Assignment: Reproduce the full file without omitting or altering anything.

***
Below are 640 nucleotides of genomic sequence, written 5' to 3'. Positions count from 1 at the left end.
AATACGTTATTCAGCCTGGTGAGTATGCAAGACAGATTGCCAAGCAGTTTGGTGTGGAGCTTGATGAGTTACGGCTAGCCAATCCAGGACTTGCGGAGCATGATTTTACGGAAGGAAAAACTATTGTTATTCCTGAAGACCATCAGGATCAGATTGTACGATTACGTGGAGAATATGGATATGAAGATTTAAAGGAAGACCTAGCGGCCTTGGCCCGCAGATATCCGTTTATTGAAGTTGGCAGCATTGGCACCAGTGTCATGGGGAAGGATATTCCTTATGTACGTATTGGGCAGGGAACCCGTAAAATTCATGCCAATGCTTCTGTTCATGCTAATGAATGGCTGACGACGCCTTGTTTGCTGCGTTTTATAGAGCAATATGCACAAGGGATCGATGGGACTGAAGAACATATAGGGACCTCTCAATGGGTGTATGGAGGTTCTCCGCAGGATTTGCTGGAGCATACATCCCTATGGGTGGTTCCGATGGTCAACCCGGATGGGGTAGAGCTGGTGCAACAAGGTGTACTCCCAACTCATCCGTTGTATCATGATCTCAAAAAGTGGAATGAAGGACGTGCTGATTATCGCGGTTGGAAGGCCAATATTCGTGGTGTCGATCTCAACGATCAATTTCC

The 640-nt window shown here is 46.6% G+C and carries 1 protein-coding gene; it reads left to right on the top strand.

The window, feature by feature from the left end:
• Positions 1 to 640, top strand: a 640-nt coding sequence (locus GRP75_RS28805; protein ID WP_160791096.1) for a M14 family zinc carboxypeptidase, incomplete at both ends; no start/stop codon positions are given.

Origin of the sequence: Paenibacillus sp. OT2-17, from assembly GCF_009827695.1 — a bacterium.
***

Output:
Below are 640 nucleotides of genomic sequence, written 5' to 3'. Positions count from 1 at the left end.
AATACGTTATTCAGCCTGGTGAGTATGCAAGACAGATTGCCAAGCAGTTTGGTGTGGAGCTTGATGAGTTACGGCTAGCCAATCCAGGACTTGCGGAGCATGATTTTACGGAAGGAAAAACTATTGTTATTCCTGAAGACCATCAGGATCAGATTGTACGATTACGTGGAGAATATGGATATGAAGATTTAAAGGAAGACCTAGCGGCCTTGGCCCGCAGATATCCGTTTATTGAAGTTGGCAGCATTGGCACCAGTGTCATGGGGAAGGATATTCCTTATGTACGTATTGGGCAGGGAACCCGTAAAATTCATGCCAATGCTTCTGTTCATGCTAATGAATGGCTGACGACGCCTTGTTTGCTGCGTTTTATAGAGCAATATGCACAAGGGATCGATGGGACTGAAGAACATATAGGGACCTCTCAATGGGTGTATGGAGGTTCTCCGCAGGATTTGCTGGAGCATACATCCCTATGGGTGGTTCCGATGGTCAACCCGGATGGGGTAGAGCTGGTGCAACAAGGTGTACTCCCAACTCATCCGTTGTATCATGATCTCAAAAAGTGGAATGAAGGACGTGCTGATTATCGCGGTTGGAAGGCCAATATTCGTGGTGTCGATCTCAACGATCAATTTCC

The 640-nt window shown here is 46.6% G+C and carries 1 protein-coding gene; it reads left to right on the top strand.

The window, feature by feature from the left end:
• Positions 1 to 640, top strand: a 640-nt coding sequence (locus GRP75_RS28805; protein ID WP_160791096.1) for a M14 family zinc carboxypeptidase, incomplete at both ends; no start/stop codon positions are given.

Origin of the sequence: Paenibacillus sp. OT2-17, from assembly GCF_009827695.1 — a bacterium.